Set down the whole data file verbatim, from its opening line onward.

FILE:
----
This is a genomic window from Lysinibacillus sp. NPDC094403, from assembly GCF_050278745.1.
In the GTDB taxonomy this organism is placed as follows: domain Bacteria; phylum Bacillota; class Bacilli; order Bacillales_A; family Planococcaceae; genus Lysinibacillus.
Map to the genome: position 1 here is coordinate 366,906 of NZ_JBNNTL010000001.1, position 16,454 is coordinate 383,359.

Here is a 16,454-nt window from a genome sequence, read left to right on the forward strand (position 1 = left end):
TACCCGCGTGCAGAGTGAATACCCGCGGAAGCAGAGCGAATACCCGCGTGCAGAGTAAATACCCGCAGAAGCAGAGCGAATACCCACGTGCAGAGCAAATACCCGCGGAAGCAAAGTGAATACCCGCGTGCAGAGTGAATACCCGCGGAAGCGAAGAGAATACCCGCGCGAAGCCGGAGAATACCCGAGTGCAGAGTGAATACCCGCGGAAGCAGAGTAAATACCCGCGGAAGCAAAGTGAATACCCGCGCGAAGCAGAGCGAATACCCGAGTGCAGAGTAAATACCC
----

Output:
This is a genomic window from Lysinibacillus sp. NPDC094403, from assembly GCF_050278745.1.
In the GTDB taxonomy this organism is placed as follows: domain Bacteria; phylum Bacillota; class Bacilli; order Bacillales_A; family Planococcaceae; genus Lysinibacillus.
Map to the genome: position 1 here is coordinate 366,906 of NZ_JBNNTL010000001.1, position 16,454 is coordinate 383,359.

Here is a 16,454-nt window from a genome sequence, read left to right on the forward strand (position 1 = left end):
TACCCGCGTGCAGAGTGAATACCCGCGGAAGCAGAGCGAATACCCGCGTGCAGAGTAAATACCCGCAGAAGCAGAGCGAATACCCACGTGCAGAGCAAATACCCGCGGAAGCAAAGTGAATACCCGCGTGCAGAGTGAATACCCGCGGAAGCGAAGAGAATACCCGCGCGAAGCCGGAGAATACCCGAGTGCAGAGTGAATACCCGCGGAAGCAGAGTAAATACCCGCGGAAGCAAAGTGAATACCCGCGCGAAGCAGAGCGAATACCCGAGTGCAGAGTAAATACCC